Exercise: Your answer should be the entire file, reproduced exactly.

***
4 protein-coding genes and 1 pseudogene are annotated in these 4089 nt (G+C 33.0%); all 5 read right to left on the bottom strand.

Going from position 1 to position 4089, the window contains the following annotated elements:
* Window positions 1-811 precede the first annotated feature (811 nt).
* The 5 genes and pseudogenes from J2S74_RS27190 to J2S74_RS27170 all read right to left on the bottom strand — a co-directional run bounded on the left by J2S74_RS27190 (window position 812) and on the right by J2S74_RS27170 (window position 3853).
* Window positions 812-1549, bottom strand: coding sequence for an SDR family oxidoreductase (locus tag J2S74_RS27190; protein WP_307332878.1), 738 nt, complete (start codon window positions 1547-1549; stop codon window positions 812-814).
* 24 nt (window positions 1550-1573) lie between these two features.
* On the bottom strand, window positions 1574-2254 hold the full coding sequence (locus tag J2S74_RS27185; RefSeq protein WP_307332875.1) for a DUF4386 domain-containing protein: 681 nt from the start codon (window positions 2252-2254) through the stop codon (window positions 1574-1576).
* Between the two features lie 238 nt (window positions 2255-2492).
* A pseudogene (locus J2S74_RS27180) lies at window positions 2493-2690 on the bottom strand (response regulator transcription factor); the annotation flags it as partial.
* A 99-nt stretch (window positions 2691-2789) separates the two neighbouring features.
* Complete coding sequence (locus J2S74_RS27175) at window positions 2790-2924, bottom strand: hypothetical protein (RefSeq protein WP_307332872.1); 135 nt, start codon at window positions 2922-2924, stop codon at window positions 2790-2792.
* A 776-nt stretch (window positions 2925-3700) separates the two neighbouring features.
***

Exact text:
4 protein-coding genes and 1 pseudogene are annotated in these 4089 nt (G+C 33.0%); all 5 read right to left on the bottom strand.

Going from position 1 to position 4089, the window contains the following annotated elements:
* Window positions 1-811 precede the first annotated feature (811 nt).
* The 5 genes and pseudogenes from J2S74_RS27190 to J2S74_RS27170 all read right to left on the bottom strand — a co-directional run bounded on the left by J2S74_RS27190 (window position 812) and on the right by J2S74_RS27170 (window position 3853).
* Window positions 812-1549, bottom strand: coding sequence for an SDR family oxidoreductase (locus tag J2S74_RS27190; protein WP_307332878.1), 738 nt, complete (start codon window positions 1547-1549; stop codon window positions 812-814).
* 24 nt (window positions 1550-1573) lie between these two features.
* On the bottom strand, window positions 1574-2254 hold the full coding sequence (locus tag J2S74_RS27185; RefSeq protein WP_307332875.1) for a DUF4386 domain-containing protein: 681 nt from the start codon (window positions 2252-2254) through the stop codon (window positions 1574-1576).
* Between the two features lie 238 nt (window positions 2255-2492).
* A pseudogene (locus J2S74_RS27180) lies at window positions 2493-2690 on the bottom strand (response regulator transcription factor); the annotation flags it as partial.
* A 99-nt stretch (window positions 2691-2789) separates the two neighbouring features.
* Complete coding sequence (locus J2S74_RS27175) at window positions 2790-2924, bottom strand: hypothetical protein (RefSeq protein WP_307332872.1); 135 nt, start codon at window positions 2922-2924, stop codon at window positions 2790-2792.
* A 776-nt stretch (window positions 2925-3700) separates the two neighbouring features.